USE METHODS AT YOUR OWN RISK, IF YOU DECIDE TO USE THIS ARTICLE, HEED ALL OF THE SAFETY MEASURE (IF I MISSED A SAFETY MEASURE, DONT BLAME ME, I SAID USE AT YOUR OWN RISK)

Note this inspired from this forum I left an answer on: http://askubuntu.com/questions/157917/how-do-i-recover-a-btrfs-partition-that-will-not-mount/407766#407766

If you have a btrfs volume thats not mounting, or has transid issues (this might be the first best move for transid issues, first I would try mounting though: btrfs transid article), or after everything it just doesn’t budge. This might be your only option. This looks thru the filesystem and dumps what it can to a USB, it works in situations where mount will not work, so its a good tool for recovery. Currently (1/19/2014) there is little to no info on btrfs on the web, so everything on it is gold.

Just like EXT2 EXT3 and EXT4 has way to dump a corrupt filesystem as a feature: debugfs ext article

We will use btrfs restore command, if its not on your command set for btrfs, try upgrading your btrfs version

Note some of these options might not be available to you and you will need to get the package. The name of the package for all this is the  btrfs-tools, apt-get might not have the latest so you might need to look online for the sources and compile them

BTRFSCK

NOTE: I assume your btrfs volume is /dev/sda3

First off run btrfsck /dev/sda3

Thats a readyonly check of the system so it will not hurt your volume any further but you can get an idea of what is going on with it

BTRFS RECOVERY MOUNTS

First off before restoring try some mounts (dont forget to include the options you had on your btrfs volume, try mixing your options with these – I know thats wierd but for now thats all we have to go off):

If it mounts successfully, you will be lucky enough not to have to use btrfs restore (its just faster to have a mount and dump, plus you can use better copy tools). After the mounts are successful just use cp,tar,rsync, whatever your favorite method of backup is to get your data to a safe location. After getting your data to a safe location it might be safe to do a btrfsck –repair 

BTRFS RESTORE

Here is a quick manual on it: https://btrfs.wiki.kernel.org/index.php/Restore

If the btrfs recovery mounts dont work. Then try this. Again this will attempt to dump the disk to a specified location.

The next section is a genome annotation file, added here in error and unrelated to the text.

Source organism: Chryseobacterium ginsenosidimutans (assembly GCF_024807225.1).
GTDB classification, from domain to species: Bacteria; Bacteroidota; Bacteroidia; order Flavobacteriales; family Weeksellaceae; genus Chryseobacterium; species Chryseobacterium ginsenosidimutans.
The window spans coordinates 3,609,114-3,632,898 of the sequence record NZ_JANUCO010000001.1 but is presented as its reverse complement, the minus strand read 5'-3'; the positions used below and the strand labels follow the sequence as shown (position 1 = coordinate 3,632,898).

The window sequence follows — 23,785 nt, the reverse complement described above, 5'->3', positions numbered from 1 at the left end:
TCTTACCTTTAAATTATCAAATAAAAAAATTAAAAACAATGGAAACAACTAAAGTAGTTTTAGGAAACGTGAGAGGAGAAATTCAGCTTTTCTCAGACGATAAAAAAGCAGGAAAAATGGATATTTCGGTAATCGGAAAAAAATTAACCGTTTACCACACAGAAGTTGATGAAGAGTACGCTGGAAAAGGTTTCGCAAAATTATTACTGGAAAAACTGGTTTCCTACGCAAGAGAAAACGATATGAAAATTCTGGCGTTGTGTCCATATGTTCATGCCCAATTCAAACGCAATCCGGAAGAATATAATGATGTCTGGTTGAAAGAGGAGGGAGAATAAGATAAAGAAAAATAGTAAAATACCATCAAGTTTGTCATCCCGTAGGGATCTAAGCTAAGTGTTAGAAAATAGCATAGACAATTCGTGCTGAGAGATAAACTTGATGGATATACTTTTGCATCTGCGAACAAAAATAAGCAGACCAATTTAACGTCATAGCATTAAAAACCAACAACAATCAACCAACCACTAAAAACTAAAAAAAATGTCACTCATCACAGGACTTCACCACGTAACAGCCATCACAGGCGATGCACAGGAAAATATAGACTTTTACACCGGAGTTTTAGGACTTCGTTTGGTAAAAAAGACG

First attach a mount (USB, or network mount) that can hold enough space to contain the entirety of the filesystem (snapshots not included). I will assume that mount point is called /USB (but for you it might be /mnt)

The output for the most part will be like this:

This process might take forever. And keep an eye on it. It comes up with prompts (about some recursive situation that it might of got in and you have to answer yes to continue) you have to answer either “y” or “Y” to (I might be wrong and it might be just one upper/lower casing of the letter so just “y” answers or just “Y” answers). So type in what it wants “y” or “Y” without the quotes and hit ENTER.

I know what your thinking, “I wish there was a force yes” (to that prompt I only answer yes. That is all I ever answer to it, and maybe that’s the wrong way to go about it, but where is the documentation telling us that’s the wrong way? This is all we got folks, for now at least)

SINCE ITS A LONG PROCESS I RECOMMEND LAUNCHING IT WITH SCREEN OR DETACH

Here is an example with screen

To detach (btrfs restore will still continue to run run):
CONTROL-a then type “:detach” without the quotes then press ENTER

Another way to detach: close out of putty or your terminal and it will detach (as mentioned the command btrfs restore will still run).

To check up on it, just reattach screen back to it:

screen -x will attach to sessions, even if detached, and unlike  -h, help, says it will attach even if its already attached as well.

If you have several screens, screen -x will tell you need to be more specific to attach to the session by its PID (PID of the screen command), it will list the sessions but you can also list the sessions like so:

Remember “ls” for list all sessions, easy to remember that.

Also when there are many sessions screen -x will have that same output, asking you to pick the correct session by PID.

Also you can just use PS to see the PID you can also do this:

or  (if you need a better look at what PID of screen is doing what command – use pstree):

Once you find out the PID of your session , then run screen like this:

Example: if I wanted to attach to 2239.pts-1.3C82350F00DF5 (because from the pstree it looks like the brtfs restore is right there under the 2239 screen PID), I could just write:

That will attach to a specific session. You can have several sessions/puttys attached to the same screen (they will output the same text, you can type commands in one, and they will be mirrored on the other putty)

MONITORING YOUR BTRFS RESTORE

Simplest way is just to watch or do a while loop if you dont have watch:

or with a while loop

NOTE: The awk ‘/./’ will remove any blank lines

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